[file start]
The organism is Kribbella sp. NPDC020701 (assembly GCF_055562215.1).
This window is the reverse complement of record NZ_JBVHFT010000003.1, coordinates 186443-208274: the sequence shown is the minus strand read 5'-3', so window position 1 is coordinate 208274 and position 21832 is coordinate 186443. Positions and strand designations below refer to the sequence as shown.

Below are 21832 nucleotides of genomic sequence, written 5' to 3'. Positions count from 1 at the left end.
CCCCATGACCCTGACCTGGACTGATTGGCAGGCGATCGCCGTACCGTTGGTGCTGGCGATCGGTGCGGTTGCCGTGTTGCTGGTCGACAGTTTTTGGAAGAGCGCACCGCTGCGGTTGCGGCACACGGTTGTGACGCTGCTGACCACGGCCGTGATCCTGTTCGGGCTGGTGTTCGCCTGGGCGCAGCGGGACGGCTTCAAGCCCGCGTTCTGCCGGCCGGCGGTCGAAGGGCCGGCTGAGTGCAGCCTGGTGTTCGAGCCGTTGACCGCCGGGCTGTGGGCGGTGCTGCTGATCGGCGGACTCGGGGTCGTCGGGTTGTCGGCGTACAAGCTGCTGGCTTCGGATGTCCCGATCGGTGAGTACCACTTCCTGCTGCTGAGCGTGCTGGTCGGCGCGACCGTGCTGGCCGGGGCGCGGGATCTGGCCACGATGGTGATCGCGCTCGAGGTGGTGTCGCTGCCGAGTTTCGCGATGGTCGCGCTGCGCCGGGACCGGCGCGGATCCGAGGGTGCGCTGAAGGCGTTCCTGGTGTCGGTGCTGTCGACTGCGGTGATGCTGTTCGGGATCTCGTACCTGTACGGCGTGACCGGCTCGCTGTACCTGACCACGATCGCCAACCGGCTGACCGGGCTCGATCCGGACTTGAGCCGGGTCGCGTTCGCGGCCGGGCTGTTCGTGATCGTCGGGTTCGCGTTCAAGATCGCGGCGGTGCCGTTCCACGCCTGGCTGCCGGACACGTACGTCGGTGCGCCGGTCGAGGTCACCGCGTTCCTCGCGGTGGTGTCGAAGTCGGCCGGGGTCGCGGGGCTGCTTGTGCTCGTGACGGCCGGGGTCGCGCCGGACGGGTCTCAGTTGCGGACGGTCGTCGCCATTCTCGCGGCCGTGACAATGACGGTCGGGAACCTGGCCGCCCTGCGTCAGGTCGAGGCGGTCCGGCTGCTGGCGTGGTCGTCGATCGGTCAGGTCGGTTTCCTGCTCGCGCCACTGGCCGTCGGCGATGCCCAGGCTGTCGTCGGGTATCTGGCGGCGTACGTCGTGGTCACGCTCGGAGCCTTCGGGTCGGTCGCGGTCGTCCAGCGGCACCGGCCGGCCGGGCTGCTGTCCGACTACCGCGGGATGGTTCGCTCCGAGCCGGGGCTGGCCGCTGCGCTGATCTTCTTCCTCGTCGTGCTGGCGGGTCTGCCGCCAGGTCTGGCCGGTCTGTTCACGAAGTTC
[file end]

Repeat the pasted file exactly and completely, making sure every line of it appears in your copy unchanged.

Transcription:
The organism is Kribbella sp. NPDC020701 (assembly GCF_055562215.1).
This window is the reverse complement of record NZ_JBVHFT010000003.1, coordinates 186443-208274: the sequence shown is the minus strand read 5'-3', so window position 1 is coordinate 208274 and position 21832 is coordinate 186443. Positions and strand designations below refer to the sequence as shown.

Below are 21832 nucleotides of genomic sequence, written 5' to 3'. Positions count from 1 at the left end.
CCCCATGACCCTGACCTGGACTGATTGGCAGGCGATCGCCGTACCGTTGGTGCTGGCGATCGGTGCGGTTGCCGTGTTGCTGGTCGACAGTTTTTGGAAGAGCGCACCGCTGCGGTTGCGGCACACGGTTGTGACGCTGCTGACCACGGCCGTGATCCTGTTCGGGCTGGTGTTCGCCTGGGCGCAGCGGGACGGCTTCAAGCCCGCGTTCTGCCGGCCGGCGGTCGAAGGGCCGGCTGAGTGCAGCCTGGTGTTCGAGCCGTTGACCGCCGGGCTGTGGGCGGTGCTGCTGATCGGCGGACTCGGGGTCGTCGGGTTGTCGGCGTACAAGCTGCTGGCTTCGGATGTCCCGATCGGTGAGTACCACTTCCTGCTGCTGAGCGTGCTGGTCGGCGCGACCGTGCTGGCCGGGGCGCGGGATCTGGCCACGATGGTGATCGCGCTCGAGGTGGTGTCGCTGCCGAGTTTCGCGATGGTCGCGCTGCGCCGGGACCGGCGCGGATCCGAGGGTGCGCTGAAGGCGTTCCTGGTGTCGGTGCTGTCGACTGCGGTGATGCTGTTCGGGATCTCGTACCTGTACGGCGTGACCGGCTCGCTGTACCTGACCACGATCGCCAACCGGCTGACCGGGCTCGATCCGGACTTGAGCCGGGTCGCGTTCGCGGCCGGGCTGTTCGTGATCGTCGGGTTCGCGTTCAAGATCGCGGCGGTGCCGTTCCACGCCTGGCTGCCGGACACGTACGTCGGTGCGCCGGTCGAGGTCACCGCGTTCCTCGCGGTGGTGTCGAAGTCGGCCGGGGTCGCGGGGCTGCTTGTGCTCGTGACGGCCGGGGTCGCGCCGGACGGGTCTCAGTTGCGGACGGTCGTCGCCATTCTCGCGGCCGTGACAATGACGGTCGGGAACCTGGCCGCCCTGCGTCAGGTCGAGGCGGTCCGGCTGCTGGCGTGGTCGTCGATCGGTCAGGTCGGTTTCCTGCTCGCGCCACTGGCCGTCGGCGATGCCCAGGCTGTCGTCGGGTATCTGGCGGCGTACGTCGTGGTCACGCTCGGAGCCTTCGGGTCGGTCGCGGTCGTCCAGCGGCACCGGCCGGCCGGGCTGCTGTCCGACTACCGCGGGATGGTTCGCTCCGAGCCGGGGCTGGCCGCTGCGCTGATCTTCTTCCTCGTCGTGCTGGCGGGTCTGCCGCCAGGTCTGGCCGGTCTGTTCACGAAGTTC